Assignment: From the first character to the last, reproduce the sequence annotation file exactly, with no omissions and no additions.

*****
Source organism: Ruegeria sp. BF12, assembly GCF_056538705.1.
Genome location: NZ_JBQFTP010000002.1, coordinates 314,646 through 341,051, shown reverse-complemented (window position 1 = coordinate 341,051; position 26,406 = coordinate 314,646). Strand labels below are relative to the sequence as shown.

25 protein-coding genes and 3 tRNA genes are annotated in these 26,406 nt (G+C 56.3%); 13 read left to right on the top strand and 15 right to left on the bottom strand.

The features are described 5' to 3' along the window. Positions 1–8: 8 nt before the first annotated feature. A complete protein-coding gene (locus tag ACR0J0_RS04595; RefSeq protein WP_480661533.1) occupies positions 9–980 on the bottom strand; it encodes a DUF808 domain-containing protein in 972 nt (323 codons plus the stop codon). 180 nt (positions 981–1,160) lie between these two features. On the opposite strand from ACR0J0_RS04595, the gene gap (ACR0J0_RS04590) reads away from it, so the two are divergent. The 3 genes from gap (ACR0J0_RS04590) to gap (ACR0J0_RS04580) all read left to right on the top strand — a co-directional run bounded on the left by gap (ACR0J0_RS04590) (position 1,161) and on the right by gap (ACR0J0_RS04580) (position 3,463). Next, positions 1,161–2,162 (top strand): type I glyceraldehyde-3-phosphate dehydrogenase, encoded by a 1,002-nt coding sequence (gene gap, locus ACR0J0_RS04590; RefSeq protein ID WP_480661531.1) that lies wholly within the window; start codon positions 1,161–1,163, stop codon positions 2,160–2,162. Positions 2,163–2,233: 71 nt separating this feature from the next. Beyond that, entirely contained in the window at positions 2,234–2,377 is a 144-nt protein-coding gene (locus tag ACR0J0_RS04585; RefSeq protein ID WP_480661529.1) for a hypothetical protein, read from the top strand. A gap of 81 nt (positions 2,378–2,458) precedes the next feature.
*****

Source organism: Ruegeria sp. BF12, assembly GCF_056538705.1.
Genome location: NZ_JBQFTP010000002.1, coordinates 314,646 through 341,051, shown reverse-complemented (window position 1 = coordinate 341,051; position 26,406 = coordinate 314,646). Strand labels below are relative to the sequence as shown.

25 protein-coding genes and 3 tRNA genes are annotated in these 26,406 nt (G+C 56.3%); 13 read left to right on the top strand and 15 right to left on the bottom strand.

The features are described 5' to 3' along the window. Positions 1–8: 8 nt before the first annotated feature. A complete protein-coding gene (locus tag ACR0J0_RS04595; RefSeq protein WP_480661533.1) occupies positions 9–980 on the bottom strand; it encodes a DUF808 domain-containing protein in 972 nt (323 codons plus the stop codon). 180 nt (positions 981–1,160) lie between these two features. On the opposite strand from ACR0J0_RS04595, the gene gap (ACR0J0_RS04590) reads away from it, so the two are divergent. The 3 genes from gap (ACR0J0_RS04590) to gap (ACR0J0_RS04580) all read left to right on the top strand — a co-directional run bounded on the left by gap (ACR0J0_RS04590) (position 1,161) and on the right by gap (ACR0J0_RS04580) (position 3,463). Next, positions 1,161–2,162 (top strand): type I glyceraldehyde-3-phosphate dehydrogenase, encoded by a 1,002-nt coding sequence (gene gap, locus ACR0J0_RS04590; RefSeq protein ID WP_480661531.1) that lies wholly within the window; start codon positions 1,161–1,163, stop codon positions 2,160–2,162. Positions 2,163–2,233: 71 nt separating this feature from the next. Beyond that, entirely contained in the window at positions 2,234–2,377 is a 144-nt protein-coding gene (locus tag ACR0J0_RS04585; RefSeq protein ID WP_480661529.1) for a hypothetical protein, read from the top strand. A gap of 81 nt (positions 2,378–2,458) precedes the next feature.